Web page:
Each year, more than a million people in the United States will seek treatment for mild to severe pain caused by a kidney stone. Overall, one in 11 people in the United States will suffer kidney stones at some time in his life. One of the most common times to form kidney stones is in summer and autumn.
Kidney stones are hard, pebble-like pieces of material that form in one or both kidneys when your urine contains more crystal-forming substances — such as calcium, oxalate and uric acid — than the fluid in your urine can dilute. In addition, your urine might lack substances that prevent particles from sticking together, creating an ideal environment for kidney stones to form.
Kidney stones can vary in size from tiny crystals that can be seen only with a microscope to stones more than an inch wide. Tiny stones might pass without you even noticing but can be extremely painful. Stones of any size can become stuck in the urinary tract, causing swelling of the kidney and intractable flank pain.
The most effective way to prevent kidney stones from forming is to drink plenty of water. Dehydration is one of the most common reasons why people form stones. When we are dehydrated, urine becomes concentrated, and minerals can build up and form stones.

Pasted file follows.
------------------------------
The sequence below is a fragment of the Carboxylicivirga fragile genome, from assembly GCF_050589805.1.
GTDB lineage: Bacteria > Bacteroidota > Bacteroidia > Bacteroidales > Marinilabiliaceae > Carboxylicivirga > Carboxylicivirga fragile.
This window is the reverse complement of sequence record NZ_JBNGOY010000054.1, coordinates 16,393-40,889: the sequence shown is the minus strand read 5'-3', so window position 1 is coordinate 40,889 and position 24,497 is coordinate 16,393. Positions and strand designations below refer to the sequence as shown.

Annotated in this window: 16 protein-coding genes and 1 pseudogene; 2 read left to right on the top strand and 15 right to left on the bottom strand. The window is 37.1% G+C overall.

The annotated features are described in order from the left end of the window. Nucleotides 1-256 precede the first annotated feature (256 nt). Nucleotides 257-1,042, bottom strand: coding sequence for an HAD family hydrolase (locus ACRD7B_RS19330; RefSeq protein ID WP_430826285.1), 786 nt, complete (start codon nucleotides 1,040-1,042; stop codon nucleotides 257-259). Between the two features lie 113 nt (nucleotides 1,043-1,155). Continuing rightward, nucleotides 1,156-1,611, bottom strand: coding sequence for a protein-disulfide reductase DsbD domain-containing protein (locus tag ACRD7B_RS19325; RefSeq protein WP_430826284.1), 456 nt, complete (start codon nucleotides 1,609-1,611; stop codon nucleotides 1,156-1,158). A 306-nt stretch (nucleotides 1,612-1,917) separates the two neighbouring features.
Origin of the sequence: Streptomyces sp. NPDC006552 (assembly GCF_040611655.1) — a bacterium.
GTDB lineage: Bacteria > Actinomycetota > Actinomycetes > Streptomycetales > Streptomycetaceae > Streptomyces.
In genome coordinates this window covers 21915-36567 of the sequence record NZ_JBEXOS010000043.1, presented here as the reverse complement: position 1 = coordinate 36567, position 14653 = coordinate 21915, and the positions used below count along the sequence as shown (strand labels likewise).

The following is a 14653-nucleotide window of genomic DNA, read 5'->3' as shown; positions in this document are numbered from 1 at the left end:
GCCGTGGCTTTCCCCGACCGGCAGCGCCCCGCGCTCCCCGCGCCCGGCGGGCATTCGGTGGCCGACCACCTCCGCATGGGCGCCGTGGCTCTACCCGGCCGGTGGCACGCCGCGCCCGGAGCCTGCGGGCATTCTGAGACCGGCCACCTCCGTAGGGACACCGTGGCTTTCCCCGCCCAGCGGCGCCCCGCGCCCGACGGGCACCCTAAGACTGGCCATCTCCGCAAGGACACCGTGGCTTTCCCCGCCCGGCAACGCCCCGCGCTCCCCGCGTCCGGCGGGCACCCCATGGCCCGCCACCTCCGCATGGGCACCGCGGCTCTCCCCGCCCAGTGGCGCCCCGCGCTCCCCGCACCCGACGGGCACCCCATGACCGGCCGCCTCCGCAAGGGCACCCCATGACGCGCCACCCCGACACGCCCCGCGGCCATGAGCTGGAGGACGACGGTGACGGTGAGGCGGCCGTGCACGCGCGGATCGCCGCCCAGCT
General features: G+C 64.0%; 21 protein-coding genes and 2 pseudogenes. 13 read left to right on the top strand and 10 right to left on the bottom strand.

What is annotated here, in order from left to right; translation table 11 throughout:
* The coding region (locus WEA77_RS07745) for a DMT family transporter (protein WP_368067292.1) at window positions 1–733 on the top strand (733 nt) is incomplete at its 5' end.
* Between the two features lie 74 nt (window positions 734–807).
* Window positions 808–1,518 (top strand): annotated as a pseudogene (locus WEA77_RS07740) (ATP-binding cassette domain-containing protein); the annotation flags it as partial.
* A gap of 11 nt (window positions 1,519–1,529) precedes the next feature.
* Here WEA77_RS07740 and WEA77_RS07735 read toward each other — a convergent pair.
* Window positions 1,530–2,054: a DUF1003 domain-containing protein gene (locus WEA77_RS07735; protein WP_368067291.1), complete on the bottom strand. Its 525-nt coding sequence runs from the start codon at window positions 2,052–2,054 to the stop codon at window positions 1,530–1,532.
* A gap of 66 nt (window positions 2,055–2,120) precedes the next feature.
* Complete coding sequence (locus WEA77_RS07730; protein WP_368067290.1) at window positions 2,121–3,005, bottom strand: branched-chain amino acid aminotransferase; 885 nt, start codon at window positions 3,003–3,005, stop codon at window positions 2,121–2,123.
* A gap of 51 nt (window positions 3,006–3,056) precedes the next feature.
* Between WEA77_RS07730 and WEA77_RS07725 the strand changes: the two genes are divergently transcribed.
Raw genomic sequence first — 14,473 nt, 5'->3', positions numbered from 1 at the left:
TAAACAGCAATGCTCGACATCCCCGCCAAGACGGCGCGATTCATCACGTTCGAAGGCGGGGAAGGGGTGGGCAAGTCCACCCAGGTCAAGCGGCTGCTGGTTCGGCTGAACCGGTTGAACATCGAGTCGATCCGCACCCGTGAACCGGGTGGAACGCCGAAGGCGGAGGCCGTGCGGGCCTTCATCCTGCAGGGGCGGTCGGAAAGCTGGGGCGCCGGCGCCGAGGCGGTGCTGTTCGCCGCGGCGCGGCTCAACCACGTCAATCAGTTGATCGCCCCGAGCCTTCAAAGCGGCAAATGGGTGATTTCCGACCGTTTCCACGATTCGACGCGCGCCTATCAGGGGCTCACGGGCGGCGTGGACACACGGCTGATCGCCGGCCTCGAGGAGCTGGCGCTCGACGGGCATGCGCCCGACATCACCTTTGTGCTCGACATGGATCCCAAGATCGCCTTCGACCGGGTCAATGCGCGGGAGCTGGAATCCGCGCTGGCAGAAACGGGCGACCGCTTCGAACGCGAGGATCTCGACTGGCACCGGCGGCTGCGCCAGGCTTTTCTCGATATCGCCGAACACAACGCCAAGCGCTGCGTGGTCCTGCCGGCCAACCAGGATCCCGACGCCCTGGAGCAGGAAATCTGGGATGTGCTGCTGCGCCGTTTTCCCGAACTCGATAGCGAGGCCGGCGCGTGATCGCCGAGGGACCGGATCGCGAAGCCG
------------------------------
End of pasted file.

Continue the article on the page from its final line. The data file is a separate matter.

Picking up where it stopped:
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During the warmer times of the year, you’re at greatest risk of becoming dehydrated, and it’s even more important to drink more than you do in cooler weather.
Kidney stones can form at any age, but they usually appear in people between 40 and 60 years old. Half of all people who develop one stone will develop at least one more later.
Symptoms might not appear until the stone moves around in the kidney or passes into the ureter — the tube connecting the kidney and bladder. The most common signs and symptoms are:
▪ Severe pain in the side and back, below the ribs.
▪ Pain that radiates to the lower abdomen and groin.
▪ Pain that comes in waves and fluctuates in intensity.
▪ Pain on urination.
▪ Pink, red or brown urine.
▪ Cloudy or foul-smelling urine.
▪ Nausea and vomiting.
▪ Persistent need to urinate.
▪ Urinating more often than usual.
▪ Fever and chills if an infection is present.
▪ Urinating small amounts.
If you have these signs or symptoms, seek medical attention. Treatment depends on the stone’s size and location, and a CT scan or X-ray can help pinpoint a kidney stone and estimate its size. Depending on what your doctor finds, you might be prescribed medicine and advised to drink a lot of fluids. Or you might need a procedure to break up or remove the stone.
So, as you head outdoors this summer, don’t forget to hydrate.
Dr. Amul A. Bhalodi is a University of Kentucky HealthCare urologist.